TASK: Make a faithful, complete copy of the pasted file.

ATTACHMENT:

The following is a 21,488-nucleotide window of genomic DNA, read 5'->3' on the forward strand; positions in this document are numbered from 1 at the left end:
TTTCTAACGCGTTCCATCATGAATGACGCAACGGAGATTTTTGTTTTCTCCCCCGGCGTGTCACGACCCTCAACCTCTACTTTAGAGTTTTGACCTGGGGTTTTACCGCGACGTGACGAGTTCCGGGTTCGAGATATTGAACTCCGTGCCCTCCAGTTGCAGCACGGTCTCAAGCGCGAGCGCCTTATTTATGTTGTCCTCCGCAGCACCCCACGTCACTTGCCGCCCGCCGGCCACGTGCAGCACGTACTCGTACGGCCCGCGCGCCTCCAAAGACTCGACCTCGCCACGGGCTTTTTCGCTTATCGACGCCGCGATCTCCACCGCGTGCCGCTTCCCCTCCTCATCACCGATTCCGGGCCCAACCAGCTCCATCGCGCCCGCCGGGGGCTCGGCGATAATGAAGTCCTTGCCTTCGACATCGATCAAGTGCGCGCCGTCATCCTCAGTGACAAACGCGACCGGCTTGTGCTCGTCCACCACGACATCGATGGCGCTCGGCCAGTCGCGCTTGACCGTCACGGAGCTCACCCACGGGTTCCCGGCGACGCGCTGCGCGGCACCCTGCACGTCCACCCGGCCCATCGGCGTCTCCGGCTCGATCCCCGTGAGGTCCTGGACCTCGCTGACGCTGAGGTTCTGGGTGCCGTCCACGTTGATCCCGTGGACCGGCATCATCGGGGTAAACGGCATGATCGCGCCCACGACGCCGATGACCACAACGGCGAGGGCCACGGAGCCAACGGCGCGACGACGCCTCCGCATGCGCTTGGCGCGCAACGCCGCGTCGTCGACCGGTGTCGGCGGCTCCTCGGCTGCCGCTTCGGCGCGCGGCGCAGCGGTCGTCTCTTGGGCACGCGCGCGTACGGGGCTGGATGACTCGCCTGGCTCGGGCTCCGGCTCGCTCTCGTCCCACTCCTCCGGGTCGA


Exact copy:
The following is a 21,488-nucleotide window of genomic DNA, read 5'->3' on the forward strand; positions in this document are numbered from 1 at the left end:
TTTCTAACGCGTTCCATCATGAATGACGCAACGGAGATTTTTGTTTTCTCCCCCGGCGTGTCACGACCCTCAACCTCTACTTTAGAGTTTTGACCTGGGGTTTTACCGCGACGTGACGAGTTCCGGGTTCGAGATATTGAACTCCGTGCCCTCCAGTTGCAGCACGGTCTCAAGCGCGAGCGCCTTATTTATGTTGTCCTCCGCAGCACCCCACGTCACTTGCCGCCCGCCGGCCACGTGCAGCACGTACTCGTACGGCCCGCGCGCCTCCAAAGACTCGACCTCGCCACGGGCTTTTTCGCTTATCGACGCCGCGATCTCCACCGCGTGCCGCTTCCCCTCCTCATCACCGATTCCGGGCCCAACCAGCTCCATCGCGCCCGCCGGGGGCTCGGCGATAATGAAGTCCTTGCCTTCGACATCGATCAAGTGCGCGCCGTCATCCTCAGTGACAAACGCGACCGGCTTGTGCTCGTCCACCACGACATCGATGGCGCTCGGCCAGTCGCGCTTGACCGTCACGGAGCTCACCCACGGGTTCCCGGCGACGCGCTGCGCGGCACCCTGCACGTCCACCCGGCCCATCGGCGTCTCCGGCTCGATCCCCGTGAGGTCCTGGACCTCGCTGACGCTGAGGTTCTGGGTGCCGTCCACGTTGATCCCGTGGACCGGCATCATCGGGGTAAACGGCATGATCGCGCCCACGACGCCGATGACCACAACGGCGAGGGCCACGGAGCCAACGGCGCGACGACGCCTCCGCATGCGCTTGGCGCGCAACGCCGCGTCGTCGACCGGTGTCGGCGGCTCCTCGGCTGCCGCTTCGGCGCGCGGCGCAGCGGTCGTCTCTTGGGCACGCGCGCGTACGGGGCTGGATGACTCGCCTGGCTCGGGCTCCGGCTCGCTCTCGTCCCACTCCTCCGGGTCGA